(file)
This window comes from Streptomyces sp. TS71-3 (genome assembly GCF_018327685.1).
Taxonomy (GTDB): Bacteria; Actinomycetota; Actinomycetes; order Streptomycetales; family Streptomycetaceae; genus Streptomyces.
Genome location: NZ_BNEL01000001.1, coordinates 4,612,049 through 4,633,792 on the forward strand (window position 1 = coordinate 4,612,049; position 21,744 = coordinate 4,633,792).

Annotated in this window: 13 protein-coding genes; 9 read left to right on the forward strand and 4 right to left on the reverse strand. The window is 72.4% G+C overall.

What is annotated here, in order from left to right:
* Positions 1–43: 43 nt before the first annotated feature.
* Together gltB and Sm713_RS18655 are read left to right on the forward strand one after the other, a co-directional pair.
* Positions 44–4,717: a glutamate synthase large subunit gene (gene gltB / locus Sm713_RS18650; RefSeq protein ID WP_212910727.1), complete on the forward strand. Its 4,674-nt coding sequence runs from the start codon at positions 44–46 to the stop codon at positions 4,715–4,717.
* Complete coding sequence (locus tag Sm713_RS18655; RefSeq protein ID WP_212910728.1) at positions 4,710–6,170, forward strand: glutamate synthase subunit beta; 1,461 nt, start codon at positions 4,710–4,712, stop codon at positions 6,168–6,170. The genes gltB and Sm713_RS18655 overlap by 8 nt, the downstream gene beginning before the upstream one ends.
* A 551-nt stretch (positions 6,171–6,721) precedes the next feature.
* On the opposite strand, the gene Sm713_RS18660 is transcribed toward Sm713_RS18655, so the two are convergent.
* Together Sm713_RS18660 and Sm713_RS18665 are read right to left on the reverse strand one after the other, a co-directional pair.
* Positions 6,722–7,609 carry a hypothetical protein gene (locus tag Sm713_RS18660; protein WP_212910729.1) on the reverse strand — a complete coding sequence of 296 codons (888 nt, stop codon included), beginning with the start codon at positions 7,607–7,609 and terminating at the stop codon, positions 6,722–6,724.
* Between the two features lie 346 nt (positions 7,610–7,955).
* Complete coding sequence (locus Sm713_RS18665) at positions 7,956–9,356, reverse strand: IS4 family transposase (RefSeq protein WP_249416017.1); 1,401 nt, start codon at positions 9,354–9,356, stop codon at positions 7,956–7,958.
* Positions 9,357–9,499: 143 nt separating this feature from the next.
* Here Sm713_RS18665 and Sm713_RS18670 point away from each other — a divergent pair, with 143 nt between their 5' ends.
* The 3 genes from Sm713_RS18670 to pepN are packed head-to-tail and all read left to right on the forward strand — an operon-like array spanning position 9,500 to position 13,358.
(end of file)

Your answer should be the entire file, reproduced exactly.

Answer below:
This window comes from Streptomyces sp. TS71-3 (genome assembly GCF_018327685.1).
Taxonomy (GTDB): Bacteria; Actinomycetota; Actinomycetes; order Streptomycetales; family Streptomycetaceae; genus Streptomyces.
Genome location: NZ_BNEL01000001.1, coordinates 4,612,049 through 4,633,792 on the forward strand (window position 1 = coordinate 4,612,049; position 21,744 = coordinate 4,633,792).

Annotated in this window: 13 protein-coding genes; 9 read left to right on the forward strand and 4 right to left on the reverse strand. The window is 72.4% G+C overall.

What is annotated here, in order from left to right:
* Positions 1–43: 43 nt before the first annotated feature.
* Together gltB and Sm713_RS18655 are read left to right on the forward strand one after the other, a co-directional pair.
* Positions 44–4,717: a glutamate synthase large subunit gene (gene gltB / locus Sm713_RS18650; RefSeq protein ID WP_212910727.1), complete on the forward strand. Its 4,674-nt coding sequence runs from the start codon at positions 44–46 to the stop codon at positions 4,715–4,717.
* Complete coding sequence (locus tag Sm713_RS18655; RefSeq protein ID WP_212910728.1) at positions 4,710–6,170, forward strand: glutamate synthase subunit beta; 1,461 nt, start codon at positions 4,710–4,712, stop codon at positions 6,168–6,170. The genes gltB and Sm713_RS18655 overlap by 8 nt, the downstream gene beginning before the upstream one ends.
* A 551-nt stretch (positions 6,171–6,721) precedes the next feature.
* On the opposite strand, the gene Sm713_RS18660 is transcribed toward Sm713_RS18655, so the two are convergent.
* Together Sm713_RS18660 and Sm713_RS18665 are read right to left on the reverse strand one after the other, a co-directional pair.
* Positions 6,722–7,609 carry a hypothetical protein gene (locus tag Sm713_RS18660; protein WP_212910729.1) on the reverse strand — a complete coding sequence of 296 codons (888 nt, stop codon included), beginning with the start codon at positions 7,607–7,609 and terminating at the stop codon, positions 6,722–6,724.
* Between the two features lie 346 nt (positions 7,610–7,955).
* Complete coding sequence (locus Sm713_RS18665) at positions 7,956–9,356, reverse strand: IS4 family transposase (RefSeq protein WP_249416017.1); 1,401 nt, start codon at positions 9,354–9,356, stop codon at positions 7,956–7,958.
* Positions 9,357–9,499: 143 nt separating this feature from the next.
* Here Sm713_RS18665 and Sm713_RS18670 point away from each other — a divergent pair, with 143 nt between their 5' ends.
* The 3 genes from Sm713_RS18670 to pepN are packed head-to-tail and all read left to right on the forward strand — an operon-like array spanning position 9,500 to position 13,358.